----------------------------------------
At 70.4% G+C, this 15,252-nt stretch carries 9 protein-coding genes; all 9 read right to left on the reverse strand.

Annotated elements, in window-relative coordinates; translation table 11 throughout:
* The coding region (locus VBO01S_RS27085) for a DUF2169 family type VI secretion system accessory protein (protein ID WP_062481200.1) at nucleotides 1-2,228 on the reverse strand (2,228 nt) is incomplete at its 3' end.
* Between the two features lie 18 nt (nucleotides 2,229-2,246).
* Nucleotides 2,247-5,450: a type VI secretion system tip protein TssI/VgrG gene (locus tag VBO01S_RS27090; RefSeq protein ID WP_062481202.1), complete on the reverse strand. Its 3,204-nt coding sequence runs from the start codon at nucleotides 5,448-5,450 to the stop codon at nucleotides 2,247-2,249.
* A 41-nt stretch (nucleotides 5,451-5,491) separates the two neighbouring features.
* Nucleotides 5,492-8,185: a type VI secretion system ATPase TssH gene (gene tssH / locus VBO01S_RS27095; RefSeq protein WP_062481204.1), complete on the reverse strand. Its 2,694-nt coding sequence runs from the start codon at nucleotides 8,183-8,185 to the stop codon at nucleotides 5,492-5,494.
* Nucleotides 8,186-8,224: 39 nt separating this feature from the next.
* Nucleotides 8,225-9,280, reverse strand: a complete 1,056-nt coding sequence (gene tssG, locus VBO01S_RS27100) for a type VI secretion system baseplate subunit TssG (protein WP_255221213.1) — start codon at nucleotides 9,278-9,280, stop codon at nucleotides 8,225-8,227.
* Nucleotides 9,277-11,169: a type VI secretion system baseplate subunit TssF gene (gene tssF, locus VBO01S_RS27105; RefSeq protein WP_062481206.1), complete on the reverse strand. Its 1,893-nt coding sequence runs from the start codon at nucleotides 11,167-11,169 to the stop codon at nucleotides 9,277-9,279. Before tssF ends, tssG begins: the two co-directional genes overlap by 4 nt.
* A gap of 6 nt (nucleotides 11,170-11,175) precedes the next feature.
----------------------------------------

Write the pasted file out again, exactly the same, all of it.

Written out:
At 70.4% G+C, this 15,252-nt stretch carries 9 protein-coding genes; all 9 read right to left on the reverse strand.

Annotated elements, in window-relative coordinates; translation table 11 throughout:
* The coding region (locus VBO01S_RS27085) for a DUF2169 family type VI secretion system accessory protein (protein ID WP_062481200.1) at nucleotides 1-2,228 on the reverse strand (2,228 nt) is incomplete at its 3' end.
* Between the two features lie 18 nt (nucleotides 2,229-2,246).
* Nucleotides 2,247-5,450: a type VI secretion system tip protein TssI/VgrG gene (locus tag VBO01S_RS27090; RefSeq protein ID WP_062481202.1), complete on the reverse strand. Its 3,204-nt coding sequence runs from the start codon at nucleotides 5,448-5,450 to the stop codon at nucleotides 2,247-2,249.
* A 41-nt stretch (nucleotides 5,451-5,491) separates the two neighbouring features.
* Nucleotides 5,492-8,185: a type VI secretion system ATPase TssH gene (gene tssH / locus VBO01S_RS27095; RefSeq protein WP_062481204.1), complete on the reverse strand. Its 2,694-nt coding sequence runs from the start codon at nucleotides 8,183-8,185 to the stop codon at nucleotides 5,492-5,494.
* Nucleotides 8,186-8,224: 39 nt separating this feature from the next.
* Nucleotides 8,225-9,280, reverse strand: a complete 1,056-nt coding sequence (gene tssG, locus VBO01S_RS27100) for a type VI secretion system baseplate subunit TssG (protein WP_255221213.1) — start codon at nucleotides 9,278-9,280, stop codon at nucleotides 8,225-8,227.
* Nucleotides 9,277-11,169: a type VI secretion system baseplate subunit TssF gene (gene tssF, locus VBO01S_RS27105; RefSeq protein WP_062481206.1), complete on the reverse strand. Its 1,893-nt coding sequence runs from the start codon at nucleotides 11,167-11,169 to the stop codon at nucleotides 9,277-9,279. Before tssF ends, tssG begins: the two co-directional genes overlap by 4 nt.
* A gap of 6 nt (nucleotides 11,170-11,175) precedes the next feature.